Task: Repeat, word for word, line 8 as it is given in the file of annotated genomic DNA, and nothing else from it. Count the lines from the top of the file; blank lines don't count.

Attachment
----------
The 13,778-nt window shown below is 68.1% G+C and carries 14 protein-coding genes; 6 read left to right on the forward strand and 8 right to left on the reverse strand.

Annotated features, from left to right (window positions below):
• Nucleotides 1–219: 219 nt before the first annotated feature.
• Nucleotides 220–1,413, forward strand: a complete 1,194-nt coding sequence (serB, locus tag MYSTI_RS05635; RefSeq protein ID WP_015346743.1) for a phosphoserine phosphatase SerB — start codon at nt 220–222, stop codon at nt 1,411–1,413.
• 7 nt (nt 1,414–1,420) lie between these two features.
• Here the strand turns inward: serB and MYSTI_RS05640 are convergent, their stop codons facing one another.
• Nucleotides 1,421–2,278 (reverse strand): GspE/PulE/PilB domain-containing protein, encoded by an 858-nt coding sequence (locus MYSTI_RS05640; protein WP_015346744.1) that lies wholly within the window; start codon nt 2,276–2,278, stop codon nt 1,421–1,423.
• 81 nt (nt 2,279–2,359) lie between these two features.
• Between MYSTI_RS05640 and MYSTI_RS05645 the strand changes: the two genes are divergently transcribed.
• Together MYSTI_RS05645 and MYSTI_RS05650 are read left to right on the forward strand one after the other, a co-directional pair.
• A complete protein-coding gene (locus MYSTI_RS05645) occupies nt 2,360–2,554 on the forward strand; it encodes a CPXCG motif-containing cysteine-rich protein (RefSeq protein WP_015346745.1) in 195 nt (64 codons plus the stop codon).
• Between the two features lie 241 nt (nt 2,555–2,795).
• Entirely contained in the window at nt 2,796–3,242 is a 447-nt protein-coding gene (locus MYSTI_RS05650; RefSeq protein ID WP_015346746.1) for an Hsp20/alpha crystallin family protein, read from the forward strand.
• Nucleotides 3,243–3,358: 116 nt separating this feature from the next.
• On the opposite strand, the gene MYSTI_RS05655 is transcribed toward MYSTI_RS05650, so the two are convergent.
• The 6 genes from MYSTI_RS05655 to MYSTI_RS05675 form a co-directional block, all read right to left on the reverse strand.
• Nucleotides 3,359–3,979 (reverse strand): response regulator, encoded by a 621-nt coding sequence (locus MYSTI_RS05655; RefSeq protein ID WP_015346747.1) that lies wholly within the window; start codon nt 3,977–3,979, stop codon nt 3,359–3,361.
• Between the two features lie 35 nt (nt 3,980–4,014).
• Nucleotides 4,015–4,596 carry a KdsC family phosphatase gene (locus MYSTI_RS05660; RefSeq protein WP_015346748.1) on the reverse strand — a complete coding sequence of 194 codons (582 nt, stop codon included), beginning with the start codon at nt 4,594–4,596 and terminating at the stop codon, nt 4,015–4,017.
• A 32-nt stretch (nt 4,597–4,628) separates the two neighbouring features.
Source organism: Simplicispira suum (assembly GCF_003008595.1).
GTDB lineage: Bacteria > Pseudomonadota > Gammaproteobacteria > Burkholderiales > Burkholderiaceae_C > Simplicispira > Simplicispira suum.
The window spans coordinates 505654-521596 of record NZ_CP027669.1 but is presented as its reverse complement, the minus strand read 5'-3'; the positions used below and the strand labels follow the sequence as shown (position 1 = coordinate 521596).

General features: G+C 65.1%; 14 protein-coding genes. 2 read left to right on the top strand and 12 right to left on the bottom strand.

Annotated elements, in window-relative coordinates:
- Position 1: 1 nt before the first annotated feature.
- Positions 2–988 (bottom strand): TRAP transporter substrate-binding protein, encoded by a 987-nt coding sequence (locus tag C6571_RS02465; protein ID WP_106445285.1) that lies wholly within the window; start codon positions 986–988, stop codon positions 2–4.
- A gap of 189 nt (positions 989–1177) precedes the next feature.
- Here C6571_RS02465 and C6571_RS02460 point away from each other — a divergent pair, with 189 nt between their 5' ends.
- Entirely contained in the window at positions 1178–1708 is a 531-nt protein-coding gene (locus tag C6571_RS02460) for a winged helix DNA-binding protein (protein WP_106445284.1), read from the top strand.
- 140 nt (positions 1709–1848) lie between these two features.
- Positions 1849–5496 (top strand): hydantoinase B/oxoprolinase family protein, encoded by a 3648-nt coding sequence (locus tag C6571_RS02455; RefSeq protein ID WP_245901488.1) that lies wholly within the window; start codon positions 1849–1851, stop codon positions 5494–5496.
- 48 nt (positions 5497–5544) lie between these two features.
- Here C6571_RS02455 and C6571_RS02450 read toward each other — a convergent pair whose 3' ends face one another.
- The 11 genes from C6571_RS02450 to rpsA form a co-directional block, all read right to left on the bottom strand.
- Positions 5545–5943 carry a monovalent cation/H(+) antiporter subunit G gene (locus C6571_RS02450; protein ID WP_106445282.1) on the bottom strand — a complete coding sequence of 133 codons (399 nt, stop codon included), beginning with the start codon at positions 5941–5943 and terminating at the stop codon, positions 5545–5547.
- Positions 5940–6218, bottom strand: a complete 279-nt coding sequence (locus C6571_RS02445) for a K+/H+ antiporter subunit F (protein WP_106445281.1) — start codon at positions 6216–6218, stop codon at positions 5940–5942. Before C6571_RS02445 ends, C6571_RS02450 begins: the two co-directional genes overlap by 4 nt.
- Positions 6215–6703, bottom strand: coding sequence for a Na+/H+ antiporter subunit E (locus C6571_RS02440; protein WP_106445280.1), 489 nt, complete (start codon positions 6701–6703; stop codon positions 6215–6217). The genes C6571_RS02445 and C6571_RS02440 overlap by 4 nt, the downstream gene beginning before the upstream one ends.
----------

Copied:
• 81 nt (nt 2,279–2,359) lie between these two features.